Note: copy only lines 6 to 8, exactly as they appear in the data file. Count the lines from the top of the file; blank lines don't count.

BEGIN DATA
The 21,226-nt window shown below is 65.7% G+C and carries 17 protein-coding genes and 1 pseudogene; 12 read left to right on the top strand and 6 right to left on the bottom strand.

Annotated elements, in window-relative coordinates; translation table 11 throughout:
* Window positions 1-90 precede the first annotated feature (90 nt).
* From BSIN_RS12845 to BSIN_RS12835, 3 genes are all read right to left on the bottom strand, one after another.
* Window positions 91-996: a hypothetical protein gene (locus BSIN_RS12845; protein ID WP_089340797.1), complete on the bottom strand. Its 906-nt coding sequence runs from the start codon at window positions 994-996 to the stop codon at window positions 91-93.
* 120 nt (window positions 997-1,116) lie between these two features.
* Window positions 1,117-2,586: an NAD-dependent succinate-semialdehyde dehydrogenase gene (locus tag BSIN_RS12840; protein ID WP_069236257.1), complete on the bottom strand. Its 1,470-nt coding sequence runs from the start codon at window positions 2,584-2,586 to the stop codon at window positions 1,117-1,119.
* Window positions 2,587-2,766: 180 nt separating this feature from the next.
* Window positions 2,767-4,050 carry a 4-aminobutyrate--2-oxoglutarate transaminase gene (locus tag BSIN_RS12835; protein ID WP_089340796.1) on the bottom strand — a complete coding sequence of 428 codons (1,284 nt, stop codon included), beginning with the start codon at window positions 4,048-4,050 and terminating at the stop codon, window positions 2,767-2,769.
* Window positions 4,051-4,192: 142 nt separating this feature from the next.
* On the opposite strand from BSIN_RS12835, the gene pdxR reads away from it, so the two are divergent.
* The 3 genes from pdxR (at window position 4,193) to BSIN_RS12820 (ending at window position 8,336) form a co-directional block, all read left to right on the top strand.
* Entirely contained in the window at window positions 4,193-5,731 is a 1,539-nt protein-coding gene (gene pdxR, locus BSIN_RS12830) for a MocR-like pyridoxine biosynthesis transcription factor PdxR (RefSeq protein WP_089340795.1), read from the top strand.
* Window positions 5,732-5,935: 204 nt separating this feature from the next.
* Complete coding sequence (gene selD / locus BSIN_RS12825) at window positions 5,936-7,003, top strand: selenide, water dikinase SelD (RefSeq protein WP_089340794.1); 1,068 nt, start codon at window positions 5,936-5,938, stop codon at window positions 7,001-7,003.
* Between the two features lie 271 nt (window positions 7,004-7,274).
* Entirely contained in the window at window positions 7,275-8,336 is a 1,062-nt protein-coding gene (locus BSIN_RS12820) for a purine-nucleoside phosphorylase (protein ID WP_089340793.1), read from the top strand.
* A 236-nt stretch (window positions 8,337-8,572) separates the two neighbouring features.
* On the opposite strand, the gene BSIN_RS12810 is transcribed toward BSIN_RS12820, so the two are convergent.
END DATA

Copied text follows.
* 120 nt (window positions 997-1,116) lie between these two features.
* Window positions 1,117-2,586: an NAD-dependent succinate-semialdehyde dehydrogenase gene (locus tag BSIN_RS12840; protein ID WP_069236257.1), complete on the bottom strand. Its 1,470-nt coding sequence runs from the start codon at window positions 2,584-2,586 to the stop codon at window positions 1,117-1,119.
* Window positions 2,587-2,766: 180 nt separating this feature from the next.